High user adoption has become a target. Software vendors are motivated to prove the worth of their wares and show return on investment. But why should your organisation aim for high adoption of integrated productivity tools?
High adoption of a productivity tool means almost, if not everyone is using the same tool. There are benefits to this, but they are limited to the tool and it’s capabilities.
High adoption of an integrated set of productivity tools means almost everyone is communicating, collaborating, storing their information and co-ordinating in the same places. That has a greater impact that just the high adoption of a single productivity tool.
Don’t aim for high adoption across your productivity tools just because you want a good return on investment. Has your organisation identified what that return on investment is?
I’ve put together a list of reasons to aim at high user adoption across applications to get you started. They aren’t in any particular order. Some are obvious, but we can lose sight of the obvious and the simple. I’m sure as a community, we could order them, refine and add to them, and I welcome you to do so.
Information flows more easily between an integrated set of tools.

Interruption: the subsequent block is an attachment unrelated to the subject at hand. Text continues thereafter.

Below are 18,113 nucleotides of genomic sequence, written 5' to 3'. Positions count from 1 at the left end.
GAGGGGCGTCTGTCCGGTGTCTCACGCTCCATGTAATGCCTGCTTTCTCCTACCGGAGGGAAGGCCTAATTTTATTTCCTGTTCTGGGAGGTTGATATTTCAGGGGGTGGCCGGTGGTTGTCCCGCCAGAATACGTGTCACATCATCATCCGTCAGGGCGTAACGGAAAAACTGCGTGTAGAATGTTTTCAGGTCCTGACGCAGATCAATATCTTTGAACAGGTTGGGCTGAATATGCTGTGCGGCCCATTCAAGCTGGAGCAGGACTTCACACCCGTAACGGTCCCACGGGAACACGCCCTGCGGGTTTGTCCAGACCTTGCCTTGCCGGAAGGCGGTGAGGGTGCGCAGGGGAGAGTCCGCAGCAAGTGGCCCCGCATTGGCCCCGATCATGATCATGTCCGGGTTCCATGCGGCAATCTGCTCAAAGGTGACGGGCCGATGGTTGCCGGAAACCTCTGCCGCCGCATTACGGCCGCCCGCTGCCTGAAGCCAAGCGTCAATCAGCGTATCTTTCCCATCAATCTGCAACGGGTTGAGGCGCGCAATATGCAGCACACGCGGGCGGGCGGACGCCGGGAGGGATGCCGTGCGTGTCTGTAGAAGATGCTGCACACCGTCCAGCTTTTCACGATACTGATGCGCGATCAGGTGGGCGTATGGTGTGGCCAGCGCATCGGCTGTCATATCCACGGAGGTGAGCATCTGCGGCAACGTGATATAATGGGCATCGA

Don’t underestimate the value of being able to share information easily between tools. It saves time an d helps you to remain in the context of what you’re trying to achieve. The more steps you have to take to get information from Tool A to Tool B and into Tool C, the more opportunities there are for distraction and error. When team members or others in my organisation can share information easily between tools, retrieval is easier.
There are less applications and platforms to search. Search itself is unified, reducing the time it takes to find content.
Searching for content and conversations is one of our most common time-wasters. Trying to recall which tool or platform the conversation was held in is the first step to reducing our search. When we can’t find something using search, we ask someone else for help and start another conversation. Sometimes we get a quick answer, but at the cost of interrupting someone else’s work.